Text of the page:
Paul Krugman (HT: Brad Delong, who cheers Krugman on) has been beating the drum for more government spending for a long time. And now he finally has the evidence that proves his point. The problem facing our economy isn’t regime uncertainty or the dysfunctional housing market or the financial sector or government, generally. Nope. It’s aggregate demand, the Achilles heel of capitalism:
I’ve said this before, but Catherine Rampell has a very nice chart making the point: if you ask businesses — as opposed to their lobbyists — what their problem is, you find no hint of the stories the usual suspects are telling you about government interference, political uncertainty, etc.. Businesses aren’t hiring because of poor sales, period, end of story:
He concludes, like the good Keynesian that he is:
“And the best thing government could do to help business would be to spend more, increasing demand. The fact that it’s not going to happen doesn’t change the fact that it’s the simple truth.”
[End of Krugman quote]
Ah, the simple truth. The chart shows the answer to a survey question asked of small businesses (I think businesses with fewer than 50 employees). The survey asks small businesses to list their biggest problem. (The chart says “Most Important Problem” but in the report of the recent data at least, it’s worded as “Biggest Problem.) And in August of 2010, the most common answer for the biggest problem is “Sales.”
Maybe I’m missing something but I don’t exactly see it as a revelation that during a major recession, the worst economic downturn in 70 years, that businesses find their sales to be a major problem, even their biggest problem. But what does that mean?
Krugman’s reading of these data is a beautiful sleight of hand–”Businesses aren’t hiring because of poor sales, period, end of story.” This conclusion doesn’t follow from the survey result. There’s nothing in the survey about why firms aren’t hiring. There’s no implication that if sales did improve, small businesses would start hiring.
It’s also worth pointing out that “biggest problem” doesn’t mean that the second or third problems aren’t important or aren’t really close to as important as the biggest. In fact, if you look at just the latest data from the NFIB rather than the distracting previous three decades, you see this:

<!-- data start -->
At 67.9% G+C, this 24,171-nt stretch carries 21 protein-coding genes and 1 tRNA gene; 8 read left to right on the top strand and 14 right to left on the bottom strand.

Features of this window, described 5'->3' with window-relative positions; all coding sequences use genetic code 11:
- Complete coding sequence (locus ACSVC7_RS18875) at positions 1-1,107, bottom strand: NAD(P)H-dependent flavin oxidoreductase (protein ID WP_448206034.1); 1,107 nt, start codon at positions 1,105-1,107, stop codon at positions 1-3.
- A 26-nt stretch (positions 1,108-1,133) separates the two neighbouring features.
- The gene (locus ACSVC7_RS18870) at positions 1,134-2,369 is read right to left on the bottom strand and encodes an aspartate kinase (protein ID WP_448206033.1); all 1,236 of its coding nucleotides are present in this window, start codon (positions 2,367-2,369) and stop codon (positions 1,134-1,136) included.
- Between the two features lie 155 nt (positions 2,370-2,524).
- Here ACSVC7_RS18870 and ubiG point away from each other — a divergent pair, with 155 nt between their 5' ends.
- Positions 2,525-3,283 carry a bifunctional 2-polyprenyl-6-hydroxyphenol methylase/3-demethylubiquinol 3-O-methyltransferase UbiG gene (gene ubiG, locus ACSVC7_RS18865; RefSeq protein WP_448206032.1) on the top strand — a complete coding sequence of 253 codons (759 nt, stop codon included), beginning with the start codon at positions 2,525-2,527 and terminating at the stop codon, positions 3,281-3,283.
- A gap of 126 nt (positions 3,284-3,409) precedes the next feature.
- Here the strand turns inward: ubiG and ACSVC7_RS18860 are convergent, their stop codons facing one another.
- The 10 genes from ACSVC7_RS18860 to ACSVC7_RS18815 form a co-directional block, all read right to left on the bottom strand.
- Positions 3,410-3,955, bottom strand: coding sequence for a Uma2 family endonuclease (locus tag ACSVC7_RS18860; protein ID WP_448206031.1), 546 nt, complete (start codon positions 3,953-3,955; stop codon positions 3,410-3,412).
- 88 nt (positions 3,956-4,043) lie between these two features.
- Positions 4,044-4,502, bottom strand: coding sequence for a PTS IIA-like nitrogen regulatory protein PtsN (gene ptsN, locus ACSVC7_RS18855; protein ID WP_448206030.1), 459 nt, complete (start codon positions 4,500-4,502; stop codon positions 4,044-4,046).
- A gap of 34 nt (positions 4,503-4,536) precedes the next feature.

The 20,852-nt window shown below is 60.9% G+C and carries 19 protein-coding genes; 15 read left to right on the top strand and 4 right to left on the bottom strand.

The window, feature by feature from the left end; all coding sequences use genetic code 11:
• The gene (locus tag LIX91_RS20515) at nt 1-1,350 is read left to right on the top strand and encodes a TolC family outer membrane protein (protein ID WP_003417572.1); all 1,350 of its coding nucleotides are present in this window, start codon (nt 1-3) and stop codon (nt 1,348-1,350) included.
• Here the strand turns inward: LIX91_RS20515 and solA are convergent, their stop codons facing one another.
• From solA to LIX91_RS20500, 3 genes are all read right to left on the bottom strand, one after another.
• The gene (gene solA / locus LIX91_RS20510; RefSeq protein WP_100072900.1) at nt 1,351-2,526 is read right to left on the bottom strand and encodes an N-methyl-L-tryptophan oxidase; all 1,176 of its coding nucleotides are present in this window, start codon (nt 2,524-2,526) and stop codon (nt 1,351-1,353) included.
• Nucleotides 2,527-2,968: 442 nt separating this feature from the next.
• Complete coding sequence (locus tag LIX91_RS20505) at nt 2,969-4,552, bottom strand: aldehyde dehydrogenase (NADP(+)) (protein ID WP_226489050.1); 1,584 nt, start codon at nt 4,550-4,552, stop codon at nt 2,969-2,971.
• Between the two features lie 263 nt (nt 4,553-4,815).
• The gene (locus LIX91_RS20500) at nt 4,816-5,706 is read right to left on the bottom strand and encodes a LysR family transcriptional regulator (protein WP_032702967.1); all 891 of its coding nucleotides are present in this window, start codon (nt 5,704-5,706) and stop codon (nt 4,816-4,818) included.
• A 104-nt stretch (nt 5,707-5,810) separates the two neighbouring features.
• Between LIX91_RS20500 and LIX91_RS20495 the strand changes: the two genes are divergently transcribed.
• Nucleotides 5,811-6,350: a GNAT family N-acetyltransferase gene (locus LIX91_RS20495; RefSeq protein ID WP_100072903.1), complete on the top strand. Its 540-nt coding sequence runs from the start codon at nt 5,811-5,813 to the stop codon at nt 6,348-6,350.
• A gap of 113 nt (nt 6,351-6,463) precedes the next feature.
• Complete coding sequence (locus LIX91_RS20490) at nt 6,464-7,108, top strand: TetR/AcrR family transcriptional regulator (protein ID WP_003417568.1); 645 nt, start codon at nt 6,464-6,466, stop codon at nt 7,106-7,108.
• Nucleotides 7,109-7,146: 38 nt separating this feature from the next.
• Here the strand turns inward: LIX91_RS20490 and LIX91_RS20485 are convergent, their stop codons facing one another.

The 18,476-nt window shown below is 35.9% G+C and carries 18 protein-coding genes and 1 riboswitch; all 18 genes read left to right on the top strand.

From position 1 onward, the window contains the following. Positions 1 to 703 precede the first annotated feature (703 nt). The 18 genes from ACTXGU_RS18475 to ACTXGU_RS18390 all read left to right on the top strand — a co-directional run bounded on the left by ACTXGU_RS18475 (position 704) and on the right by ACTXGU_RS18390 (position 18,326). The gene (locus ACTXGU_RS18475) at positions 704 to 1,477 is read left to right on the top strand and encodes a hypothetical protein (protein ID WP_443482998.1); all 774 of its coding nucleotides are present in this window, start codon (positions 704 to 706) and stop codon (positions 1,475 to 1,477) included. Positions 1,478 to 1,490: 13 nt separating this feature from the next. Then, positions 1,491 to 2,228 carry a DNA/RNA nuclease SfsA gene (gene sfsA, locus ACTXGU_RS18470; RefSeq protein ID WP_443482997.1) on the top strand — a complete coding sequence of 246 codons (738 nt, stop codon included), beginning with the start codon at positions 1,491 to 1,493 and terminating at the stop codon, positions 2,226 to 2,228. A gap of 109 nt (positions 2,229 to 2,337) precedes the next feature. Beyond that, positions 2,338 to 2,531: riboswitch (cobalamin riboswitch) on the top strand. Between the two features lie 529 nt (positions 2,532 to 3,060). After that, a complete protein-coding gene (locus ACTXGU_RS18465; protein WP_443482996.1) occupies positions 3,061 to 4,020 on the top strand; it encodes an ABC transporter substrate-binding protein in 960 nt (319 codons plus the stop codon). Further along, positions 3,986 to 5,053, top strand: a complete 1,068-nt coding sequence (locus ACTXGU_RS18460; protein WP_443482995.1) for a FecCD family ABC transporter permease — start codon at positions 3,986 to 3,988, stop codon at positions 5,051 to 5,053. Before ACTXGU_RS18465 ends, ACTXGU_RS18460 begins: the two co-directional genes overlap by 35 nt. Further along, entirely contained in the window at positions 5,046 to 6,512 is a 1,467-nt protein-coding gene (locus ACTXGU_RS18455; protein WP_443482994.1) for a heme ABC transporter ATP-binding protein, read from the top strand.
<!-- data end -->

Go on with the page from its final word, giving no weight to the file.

Yes, 31% of respondents do say that sales are their “biggest problem.” That number hasn’t budged much over the last year. But two numbers have changed a bit more than that–21% of respondents list taxes as their biggest problem up from 18% a year ago. And 15% list government regulations and red tape as their biggest problem, up from 11%. In fact, if there had been one category called “Taxes and Government Regulations” it might have been seen as the biggest problem, listed by 36% of respondents, up from 29% in the year before and surpassing sales as the biggest problem.
BTW, here is the same chart from January 2010, eight months before the chart above, and one year into the stimulus package. Here is what small businesses said was their biggest problem in January 2010:
You’ll notice that in January 2010, 31% of small businesses list poor sales as their biggest problem. The number is up from January 2009. But wait a minute. The stimulus started in 2009. So when the stimulus was put in place, 28% of small businesses cited sales as their biggest problem. A year into the stimulus, somehow, the proportion citing sales had climbed to 31%. And today, 18 months or so into the stimulus, the number is still 31%. So somehow, during the first part of the stimulus, during all that government spending, a greater proportion of small businesses found sales to be to their biggest problem. But the sum of taxes and government regulations went from 30% to 36%.
So if you use this silly metric of the biggest problem facing one part of the business landscape–small businesses— one conclusion you can draw is that the impact of the stimulus package on small businesses’ biggest problem has been exactly zero. Or that it would have gotten even worse if it weren’t for the stimulus package. Or that the stimulus wasn’t big enough. Or none of the above, which is the right answer. It’s a silly metric.
I think a simpler truth is that businesses are increasingly worried about government. That may be discouraging hiring. Could be, couldn’t it?
The title of Krugman’s blog post is “It’s Demand, Stupid.” I guess I’m stupid. I still don’t see it.